One of the gardens in the Alcázar
Another highlight of the trip was definitely the food.  Ironically, we ate very little Spanish food.  Normally, I would think of this as a bad thing, but we've all been in Spain for awhile now and definitely needed a change of pace.  We found an amazing little Mexican restaurant the first night here and ate spicy food.  This is what Charlie Sheen would refer to as "winning."  Spicy food in Spain is unheard of.  If they warn you that something is spicy, chances are it is usually about as spicy as an ice cream cone.  We also ate some delicious Italian food with shockingly small portions.  Being used to American portions, I almost split the pasta dish I ordered with a friend.  The dish came with about 10 noodles.  Thank goodness we didn't share.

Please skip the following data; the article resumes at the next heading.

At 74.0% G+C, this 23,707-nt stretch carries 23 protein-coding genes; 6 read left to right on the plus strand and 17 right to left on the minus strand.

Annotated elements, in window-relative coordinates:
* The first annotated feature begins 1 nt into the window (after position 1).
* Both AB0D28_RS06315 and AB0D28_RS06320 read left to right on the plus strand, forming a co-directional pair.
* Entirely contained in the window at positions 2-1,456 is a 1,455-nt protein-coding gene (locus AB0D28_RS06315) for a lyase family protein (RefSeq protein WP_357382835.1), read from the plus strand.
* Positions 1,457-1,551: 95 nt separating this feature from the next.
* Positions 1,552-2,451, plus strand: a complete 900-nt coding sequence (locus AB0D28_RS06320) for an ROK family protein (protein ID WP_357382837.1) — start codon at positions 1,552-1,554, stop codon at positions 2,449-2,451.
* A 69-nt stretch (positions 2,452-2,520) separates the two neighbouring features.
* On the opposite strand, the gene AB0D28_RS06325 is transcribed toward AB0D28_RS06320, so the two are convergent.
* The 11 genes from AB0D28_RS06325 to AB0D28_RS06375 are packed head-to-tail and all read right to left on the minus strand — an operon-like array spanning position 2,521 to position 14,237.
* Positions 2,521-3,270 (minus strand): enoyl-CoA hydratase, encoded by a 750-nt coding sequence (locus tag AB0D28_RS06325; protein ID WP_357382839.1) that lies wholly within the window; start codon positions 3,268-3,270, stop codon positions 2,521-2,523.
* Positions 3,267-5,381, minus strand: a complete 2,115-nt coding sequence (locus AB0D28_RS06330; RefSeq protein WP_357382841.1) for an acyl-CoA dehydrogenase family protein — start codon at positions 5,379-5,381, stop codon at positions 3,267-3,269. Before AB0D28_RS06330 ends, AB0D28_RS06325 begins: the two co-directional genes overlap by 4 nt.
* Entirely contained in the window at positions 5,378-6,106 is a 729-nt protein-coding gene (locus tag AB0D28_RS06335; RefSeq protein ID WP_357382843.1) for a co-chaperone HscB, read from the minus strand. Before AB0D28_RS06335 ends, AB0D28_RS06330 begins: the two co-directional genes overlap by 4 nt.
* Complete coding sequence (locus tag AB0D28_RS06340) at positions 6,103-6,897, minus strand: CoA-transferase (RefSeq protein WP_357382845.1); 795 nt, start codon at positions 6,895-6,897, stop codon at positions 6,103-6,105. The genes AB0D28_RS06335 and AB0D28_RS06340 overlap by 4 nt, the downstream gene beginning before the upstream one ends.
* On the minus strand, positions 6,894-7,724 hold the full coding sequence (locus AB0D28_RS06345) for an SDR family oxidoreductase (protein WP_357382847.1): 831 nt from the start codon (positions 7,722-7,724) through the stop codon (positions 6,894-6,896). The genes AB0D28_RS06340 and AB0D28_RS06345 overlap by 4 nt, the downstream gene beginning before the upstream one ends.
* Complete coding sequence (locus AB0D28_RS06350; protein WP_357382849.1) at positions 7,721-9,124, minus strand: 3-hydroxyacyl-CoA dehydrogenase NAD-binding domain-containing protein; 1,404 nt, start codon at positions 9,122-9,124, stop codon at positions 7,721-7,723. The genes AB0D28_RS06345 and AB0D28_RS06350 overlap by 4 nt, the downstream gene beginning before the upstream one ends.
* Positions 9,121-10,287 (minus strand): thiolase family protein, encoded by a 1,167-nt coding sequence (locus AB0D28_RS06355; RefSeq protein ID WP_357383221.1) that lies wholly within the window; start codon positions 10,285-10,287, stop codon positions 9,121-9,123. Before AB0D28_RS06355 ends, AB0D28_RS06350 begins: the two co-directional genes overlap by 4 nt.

I think a big part of why the weekend was so great was because I was surrounded by such great new friends.  I know that one of the hardest parts about leaving Spain will be leaving them.  Hopefully our newfound love of traveling will help us to see each other in the U.S.

In other news, I'll be exploring Madrid next weekend with all of the students in my program here.  I'm sure it will be another great trip!  I hope all is well for everyone and that my fellow Illini had a safe and fun Unofficial.  Until next time... ¡Adios!